New research from the US found that severe headaches such as migraine were linked to changes in weather, particularly to increased ambient temperature and to a lesser extent lower barometric pressure.

The study was the work of first author Dr Kenneth Mukamal, a physician in the Division of General Medicine and Primary Care at Beth Israel Deaconess Medical Center (BIDMC), in Boston, Massachusetts, and colleagues, and is published online in the 10 March issue of the journal Neurology.

About 18 per cent of women and 6 per cent of men in the US report having migraine headaches, with young and middle aged adults particularly affected, wrote the researchers.

And while some small studies have suggested various aspects of weather and air pollution may trigger headaches, their conclusions have been inconsistent, they added.

Mukamal and colleagues carried out a study of 7,054 patients who attended the BIDMC emergency department between May 2000 and December 2007. Of these, 2,250 had migraine and 4,803 had tension or unspecified headache as their primary discharge diagnosis.

The study was a “case crossover” design, where for each “case” or patient, the levels of pollutants and other weather variables on the day they attended the hospital were compared directly to corresponding levels on the days before and in the weeks after the visit.

Mukamal and colleagues used meterological and pollutant monitors to measure air temperature, barometric pressure, humidity, and a range of pollutants such as fine particulate matter, black carbon, and nitrogen and sulfur dioxides.

The results showed that:

  • There was a linear direct relationship between higher mean ambient temperature in the 24 hours before a hospital visit and acute risk of headache.
  • For a 5 deg C increase in temperature (about 9 deg F) there was a 7.5 per cent rise in acute risk of headache (odds ratio [OR] of 1.075; 95 per cent confidence interval [CI], 1.021-1.033; p = 0.006).Lower barometric pressure 48 to 72 hours prior to emergency room visits was also linked to increased risk of headache, but to a much lesser degree (OR 0.939 per 5 mm Hg; 95 per cent CI, 0.902-0.978; p = 0.002).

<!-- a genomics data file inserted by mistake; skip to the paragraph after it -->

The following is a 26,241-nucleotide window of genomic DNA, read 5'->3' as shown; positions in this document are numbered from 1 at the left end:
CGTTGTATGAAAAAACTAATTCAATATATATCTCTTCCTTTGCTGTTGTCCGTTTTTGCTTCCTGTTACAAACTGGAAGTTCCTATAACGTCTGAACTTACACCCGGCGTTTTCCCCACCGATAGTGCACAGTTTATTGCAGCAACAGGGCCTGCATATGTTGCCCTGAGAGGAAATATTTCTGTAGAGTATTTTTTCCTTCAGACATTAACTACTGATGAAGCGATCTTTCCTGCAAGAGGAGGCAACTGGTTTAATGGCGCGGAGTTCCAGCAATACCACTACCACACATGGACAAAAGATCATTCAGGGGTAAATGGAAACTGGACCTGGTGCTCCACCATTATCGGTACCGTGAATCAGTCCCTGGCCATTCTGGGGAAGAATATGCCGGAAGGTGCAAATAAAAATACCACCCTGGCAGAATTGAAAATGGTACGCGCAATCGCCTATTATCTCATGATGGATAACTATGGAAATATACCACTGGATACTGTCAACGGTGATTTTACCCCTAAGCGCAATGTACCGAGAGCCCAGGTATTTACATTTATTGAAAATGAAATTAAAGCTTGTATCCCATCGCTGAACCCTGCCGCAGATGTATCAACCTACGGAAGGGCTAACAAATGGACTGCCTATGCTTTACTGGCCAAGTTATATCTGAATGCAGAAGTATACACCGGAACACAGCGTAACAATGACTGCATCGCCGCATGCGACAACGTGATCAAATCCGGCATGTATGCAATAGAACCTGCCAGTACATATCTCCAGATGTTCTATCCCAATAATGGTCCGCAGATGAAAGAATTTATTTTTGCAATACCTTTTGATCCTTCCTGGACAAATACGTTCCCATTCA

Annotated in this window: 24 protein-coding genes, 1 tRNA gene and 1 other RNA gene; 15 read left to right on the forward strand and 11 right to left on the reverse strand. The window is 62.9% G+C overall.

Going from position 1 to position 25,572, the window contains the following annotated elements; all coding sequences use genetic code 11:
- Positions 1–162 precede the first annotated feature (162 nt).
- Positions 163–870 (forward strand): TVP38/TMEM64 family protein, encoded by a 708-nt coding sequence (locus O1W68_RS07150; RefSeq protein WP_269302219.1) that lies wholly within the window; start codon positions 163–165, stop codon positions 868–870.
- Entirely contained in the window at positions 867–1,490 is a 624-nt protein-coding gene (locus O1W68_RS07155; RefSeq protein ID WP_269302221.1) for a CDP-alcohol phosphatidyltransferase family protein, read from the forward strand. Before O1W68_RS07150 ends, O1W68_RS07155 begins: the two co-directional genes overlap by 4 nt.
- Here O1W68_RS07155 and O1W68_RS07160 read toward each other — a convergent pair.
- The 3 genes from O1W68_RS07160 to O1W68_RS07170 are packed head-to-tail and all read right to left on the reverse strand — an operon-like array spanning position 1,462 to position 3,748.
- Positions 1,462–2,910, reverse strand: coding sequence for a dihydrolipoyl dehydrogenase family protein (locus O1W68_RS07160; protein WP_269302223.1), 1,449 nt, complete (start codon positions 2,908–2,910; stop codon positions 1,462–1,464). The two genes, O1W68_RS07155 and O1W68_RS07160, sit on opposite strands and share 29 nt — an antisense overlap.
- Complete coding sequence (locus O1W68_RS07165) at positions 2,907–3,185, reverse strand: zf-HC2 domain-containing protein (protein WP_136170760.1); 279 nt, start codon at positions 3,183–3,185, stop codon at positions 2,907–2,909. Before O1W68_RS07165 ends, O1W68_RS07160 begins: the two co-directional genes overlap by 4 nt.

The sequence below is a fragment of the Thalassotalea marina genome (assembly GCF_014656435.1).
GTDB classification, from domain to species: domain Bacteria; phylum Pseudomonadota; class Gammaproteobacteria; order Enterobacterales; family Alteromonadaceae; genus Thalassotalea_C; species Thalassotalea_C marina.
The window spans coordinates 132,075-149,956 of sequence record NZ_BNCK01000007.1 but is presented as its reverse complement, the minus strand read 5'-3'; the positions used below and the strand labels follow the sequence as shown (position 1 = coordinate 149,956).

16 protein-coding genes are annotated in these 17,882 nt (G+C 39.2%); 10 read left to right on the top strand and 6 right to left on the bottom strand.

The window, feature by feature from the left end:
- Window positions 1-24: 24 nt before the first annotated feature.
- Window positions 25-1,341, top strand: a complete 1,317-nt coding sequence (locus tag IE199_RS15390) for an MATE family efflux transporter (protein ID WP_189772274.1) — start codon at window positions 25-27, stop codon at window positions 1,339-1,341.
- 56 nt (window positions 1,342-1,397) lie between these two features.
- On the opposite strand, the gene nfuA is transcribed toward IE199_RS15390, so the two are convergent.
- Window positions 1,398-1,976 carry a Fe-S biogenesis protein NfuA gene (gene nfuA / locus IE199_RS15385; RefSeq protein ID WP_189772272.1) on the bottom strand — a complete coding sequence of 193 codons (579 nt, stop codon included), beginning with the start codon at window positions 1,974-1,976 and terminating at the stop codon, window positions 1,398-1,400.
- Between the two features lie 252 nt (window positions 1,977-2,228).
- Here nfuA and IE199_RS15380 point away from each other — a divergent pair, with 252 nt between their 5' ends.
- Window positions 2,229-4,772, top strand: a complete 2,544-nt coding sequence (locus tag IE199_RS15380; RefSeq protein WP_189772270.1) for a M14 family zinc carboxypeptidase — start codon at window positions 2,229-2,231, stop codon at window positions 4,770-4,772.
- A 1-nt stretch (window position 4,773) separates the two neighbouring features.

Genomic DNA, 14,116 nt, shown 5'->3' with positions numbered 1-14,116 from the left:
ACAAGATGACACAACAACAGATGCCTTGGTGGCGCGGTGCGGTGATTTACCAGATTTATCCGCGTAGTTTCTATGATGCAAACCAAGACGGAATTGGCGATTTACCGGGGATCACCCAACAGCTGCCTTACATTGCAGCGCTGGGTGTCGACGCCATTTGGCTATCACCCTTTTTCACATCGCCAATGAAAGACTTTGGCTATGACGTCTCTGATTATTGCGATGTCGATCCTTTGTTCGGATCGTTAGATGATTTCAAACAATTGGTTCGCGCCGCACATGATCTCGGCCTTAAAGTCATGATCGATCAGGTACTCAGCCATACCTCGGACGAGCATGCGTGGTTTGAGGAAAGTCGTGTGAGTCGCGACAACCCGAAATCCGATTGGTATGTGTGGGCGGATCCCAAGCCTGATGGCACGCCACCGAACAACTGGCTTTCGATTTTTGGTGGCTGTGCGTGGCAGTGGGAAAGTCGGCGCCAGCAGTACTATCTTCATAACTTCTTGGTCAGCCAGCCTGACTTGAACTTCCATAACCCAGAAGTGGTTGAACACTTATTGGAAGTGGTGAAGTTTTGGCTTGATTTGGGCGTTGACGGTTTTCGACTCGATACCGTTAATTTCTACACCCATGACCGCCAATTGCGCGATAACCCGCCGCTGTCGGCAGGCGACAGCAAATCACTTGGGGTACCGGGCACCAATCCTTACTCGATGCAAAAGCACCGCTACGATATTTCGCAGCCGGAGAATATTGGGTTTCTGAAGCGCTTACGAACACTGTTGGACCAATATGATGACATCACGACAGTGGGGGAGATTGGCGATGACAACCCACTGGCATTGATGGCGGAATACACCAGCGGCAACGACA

Mukamal and colleagues concluded that:

“Higher ambient temperature and, to a lesser degree, lower barometric pressure led to a transient increase in risk of headache requiring emergency department evaluation.”

There was no evidence that air pollutants were linked to the onset of headache, but they said they could not rule out a smaller effect similar to that previously reported for stroke and other cardiovascular events.

Mukamal said in a press statement that their findings are consistent with the notion that severe headaches can be triggered by environmental factors.

“These findings help tell us that the environment around us does affect our health and, in terms of headaches, may be impacting many, many people on a daily basis,” he added.

Mukamal suggested that patients talk with their doctors to try and find out what triggers their headaches. Although we can’t change the weather, the doctor might be able to prescribe medication that could help avert headaches that follow weather changes.

“On a population basis, we need to be concerned about incremental temperature rises anyhow, and should advocate for responsible environmental management,” said Mukamal.

“The annual cost attributed to migraines is estimated at 17 billion dollars, millions of people are adversely affected and the public health implications may be enormous,” he added.

The National Institute of Environmental Health Sciences and the US Environmental Protection Agency funded the study.

“Weather and air pollution as triggers of severe headaches.”
Kenneth J. Mukamal, Gregory A. Wellenius, Helen H. Suh, and Murray A. Mittleman.
Neurology 2009 72: 922-927.
Published online 10 March 2009.

Click here for Abstract.

Sources: Journal article, Beth Israel Deaconess Medical Center.

Written by: Catharine Paddock, PhD